Nature, you sexy beast. This timelapse video of various flowers blooming — including my beloved PEONY, which is in season right now, YIPPPPPEEEEE — is downright sensual and I NEVER use that word. It’s actually from 2009 and is promotion for a cool-seeming app called Bloomclock which shows the passage of time via the blooming of various flowers. Puttin’ it on my download list! [Bloomclock via YouTube]
This just in: Australia’s been taken over by enormous cats. Well, sort of: The country’s Northern Territory is apparently overrun with feral cats that weigh up to 45 lbs; to smaller creatures, they’re basically killing machines, Vice reports, alongside a pretty stunning image. It’s posing a threat to the area’s biodiversity. “Even a small cat will eat several birds, reptiles, or mammals in a 24-hour period,” says a land official. “So you do the math on that, one cat might be eating 2,000 animals a year.” Read more at Newser…
It’s OK to be jealous of a plant. The Psychotria Elata, also known as Hooker Lips or the Hot Lips Plant, has a better pout than you. These plants with the perfect lips can be found driving hummingbirds and butterflies wild in the rain forests of Central and South America. With some luck, MAC will start making a Hooker Lips red lipstick so us humans can get this look. [Oddity Central]
Cornell University might have just earned itself a prominent place in my higher education fantasies, thanks to some lush new lawns they installed … in the library. Two different libraries, to be exact, plus three other locations around campus, were equipped with real patches of grass to help students get a taste of nature and relieve stress while they studied for finals. The project was dreamed up by recent graduate Gilad Meron, who based the idea on Attention Restoration Theory, “which says that direct exposure to nature, viewing nature through windows, and even viewing images of nature are restorative.” Bringing nature inside seemed like an obvious next step, and as an added bonus, it allows students to sit in the grass and read without getting beaned in the head by a dudebrah’s frisbee. Bliss! [Neatorama]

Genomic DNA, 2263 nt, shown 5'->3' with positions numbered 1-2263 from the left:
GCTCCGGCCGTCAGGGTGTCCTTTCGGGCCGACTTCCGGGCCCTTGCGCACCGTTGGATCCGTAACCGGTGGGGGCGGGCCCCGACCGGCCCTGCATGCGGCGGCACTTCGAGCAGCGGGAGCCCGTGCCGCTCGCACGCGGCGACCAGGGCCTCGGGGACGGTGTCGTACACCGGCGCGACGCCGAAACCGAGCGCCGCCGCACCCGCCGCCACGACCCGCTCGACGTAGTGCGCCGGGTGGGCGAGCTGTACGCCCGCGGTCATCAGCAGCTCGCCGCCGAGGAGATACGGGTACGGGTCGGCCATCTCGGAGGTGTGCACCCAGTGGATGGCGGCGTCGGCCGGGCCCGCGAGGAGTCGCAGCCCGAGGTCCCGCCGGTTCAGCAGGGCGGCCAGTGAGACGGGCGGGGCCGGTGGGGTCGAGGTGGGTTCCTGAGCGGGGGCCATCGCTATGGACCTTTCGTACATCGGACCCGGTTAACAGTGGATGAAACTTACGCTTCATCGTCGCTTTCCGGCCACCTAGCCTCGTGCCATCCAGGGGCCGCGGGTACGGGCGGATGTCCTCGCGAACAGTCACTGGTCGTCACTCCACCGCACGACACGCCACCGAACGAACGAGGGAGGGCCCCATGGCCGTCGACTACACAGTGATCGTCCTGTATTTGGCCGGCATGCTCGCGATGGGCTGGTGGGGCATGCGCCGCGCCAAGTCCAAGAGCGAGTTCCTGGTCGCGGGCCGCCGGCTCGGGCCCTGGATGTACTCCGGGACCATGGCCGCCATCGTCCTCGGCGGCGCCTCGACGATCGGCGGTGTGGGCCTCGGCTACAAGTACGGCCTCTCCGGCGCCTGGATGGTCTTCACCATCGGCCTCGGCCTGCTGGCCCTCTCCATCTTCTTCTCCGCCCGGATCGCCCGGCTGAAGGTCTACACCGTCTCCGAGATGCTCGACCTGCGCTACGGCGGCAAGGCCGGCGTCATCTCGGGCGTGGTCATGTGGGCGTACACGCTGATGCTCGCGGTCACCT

On my recent trip to Hawaii, I spent pretty much every night watching the sun set over the bright blue ocean and just, you know, thinking about life. There are certain places in the world–Maui, for example–that invite you to slow down, take a breath, and consider this amazing world we live in and our place in it. Inspired by that pristine ocean view, I decided to hunt down a few more perfect places for pondering. From waterfalls to banyan trees to a stunning starry sky, click through to check them out…
I rolled out of bed to pee. I shuffled past the roaring wood stove, into my snow boots and towards our one and only bathroom—the outdoors. After leaving New York City, my fiancé and I moved to Montana and built a traditional yurt from scratch. It was a bitch of a task, but the outcome was a nomadic home surrounded by five mountain ranges. And this was our inaugural night of official yurt slumber. Yanking the door open, I stepped into what felt like a meat locker: pitch dark, minus 20 degrees, tree shadows, the hush of night. Bare-assed, bare everywhere, I squatted in the snow.
Letting my eyes adjust, I dripped dry. Wind blew itself in from somewhere—first small wisps, then full-blown gusts. It whipped around me, moving between my legs and up my back, alerting every pore, shivering my elbows and loosing my hair to a wild mess. As the wind continued, my whole self began to vibrate. Whoa. I clutched myself, trying to not fall backwards.
I felt aroused. Keep reading »
Yeah, yeah, nature is beautiful, and all that … but have you really seen it up close? The Olympus BioScapes Digital Imaging Competition, according to their website, “honors the world’s most extraordinary microscope images of life science subjects,” and extraordinary they are. This year’s winner, Charles Krebs, photographed the feeding of Rotifer Floscularia ringens, with its cilia carrying water containing food. You can check out the runners up and other honorable mentions, as well as galleries from years past, at the Olympus BioScapes website.
We love it when smarty-pants people, like MIT grads Jessica Rosenkrantz and Jesse Louis-Rosenberg, use their brilliance for things like curing disease and/or making jewelry. This “Full Moon” necklace from their “Nervous System” line is a “one of a kind composition born from the intersection of rapid prototyping and pattern generating algorithms.” Yeah, we don’t get it either, but isn’t it pretty? [$70, N-E-R-V-O-U-S.com via The-Coveted.com] Keep reading »